Beast on the Moon
Reviewed – 31st January 2019
“The script builds a rhythmic, repetitive quality that creates the tension and danger”
Condensing a great calamity can only really have one of two outcomes; the work can trivialise that time in history and make it smaller, or it can personalise it, making it somehow bigger. Beast on the Moon, written by Richard Kalinoski and directed by Jelena Budimir achieves the latter and, in its first time in London for twenty years, animates the tragedy and consequences of the Armenian Genocide through the striking lives of three deep characters.
The story follows the life of Aram (George Jovanovic) and Seta (Zarima McDermott) Tomasian who begin as a couple married through a mail-order bride service; Seta escaping an orphanage at just fifteen and Aram trying to begin living out what he believes is his ideal and duty-bound domestic lifestyle. Despite both being survivors of the same genocide and their shared culture, each clash together through the tumult of immigration and childlessness. As they grow into their relationship, a different type of orphan, Vincent (Hayward B Morse), enters between the couple and exposes the repressed grief that haunts Aram and encloses Seta.
The three actors step carefully through what is undeniably a complex and slow script; each of the three takes their time with careful characterisation both within and across each scene as the characters grow up and grow together. The script builds a rhythmic, repetitive quality that creates the tension and danger between the present married couple and emanating from their individual pasts.
All three actors give tremendously thoughtful and committed performances throughout the evening as they skillfully incorporate the shifts in age and innocence the characters undergo. McDermott, in particular, grows Seta from a traumatised and stunted girl lost in a new country into a capable woman who, whilst performing a traditional female role of emotional foil to her male counterpart, delivers personal strength and resilience.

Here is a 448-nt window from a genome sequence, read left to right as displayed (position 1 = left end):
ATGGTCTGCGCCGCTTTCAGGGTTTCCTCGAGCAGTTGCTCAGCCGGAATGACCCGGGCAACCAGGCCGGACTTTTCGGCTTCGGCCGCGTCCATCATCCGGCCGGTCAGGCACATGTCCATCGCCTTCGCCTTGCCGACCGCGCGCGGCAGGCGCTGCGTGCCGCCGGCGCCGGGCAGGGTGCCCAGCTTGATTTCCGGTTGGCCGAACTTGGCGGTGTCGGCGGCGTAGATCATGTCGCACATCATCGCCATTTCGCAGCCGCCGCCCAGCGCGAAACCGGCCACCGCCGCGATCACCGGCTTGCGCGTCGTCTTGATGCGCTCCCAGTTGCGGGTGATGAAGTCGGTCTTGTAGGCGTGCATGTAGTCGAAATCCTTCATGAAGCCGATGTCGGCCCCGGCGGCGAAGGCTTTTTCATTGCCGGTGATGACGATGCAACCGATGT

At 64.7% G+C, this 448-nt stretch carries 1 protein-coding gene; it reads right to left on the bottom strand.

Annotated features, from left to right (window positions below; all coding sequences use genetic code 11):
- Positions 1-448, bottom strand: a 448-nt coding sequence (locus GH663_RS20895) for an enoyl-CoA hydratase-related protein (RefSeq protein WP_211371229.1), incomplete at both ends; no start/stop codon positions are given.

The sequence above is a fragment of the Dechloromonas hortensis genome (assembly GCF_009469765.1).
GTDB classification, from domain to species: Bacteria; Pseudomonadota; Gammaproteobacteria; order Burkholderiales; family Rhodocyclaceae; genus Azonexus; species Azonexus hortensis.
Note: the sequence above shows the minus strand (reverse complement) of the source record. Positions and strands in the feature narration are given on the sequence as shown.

The Finborough Theatre plays host to this production with its usual intimacy; a bare set and a tense audio overlay help build scenes out of pregnant silences into climactic releases. Aram’s photography streams into a production that forces the audience to think about what drives someone to record the present as they try to overwrite their past.
No play about an almost recent genocide is an easy ride. Beast on the Moon is challenging both with its subject matter, but also through the relationships on stage, which don’t give way to hyper-modern sensibilities on gender and age. A profound and well-articulated play that speaks to the power of meaningful individual stories told with commitment and bravery.
Reviewed by William Nash
Photography by Scott Rylander
Beast on the Moon
Finborough Theatre until 23rd February
Last ten shows reviewed at this venue:
White Guy on the Bus
Reviewed – 29th March 2018
“the disarmingly moralistic first half gives way to a searing piece of theatre as insightful as it is brutal”
The poster for the Finborough Theatre’s production of White Guy on the Bus shows a silhouetted figure standing before a blazing inferno, a large house on fire. For the majority of the first act, however, you may find yourself wondering why.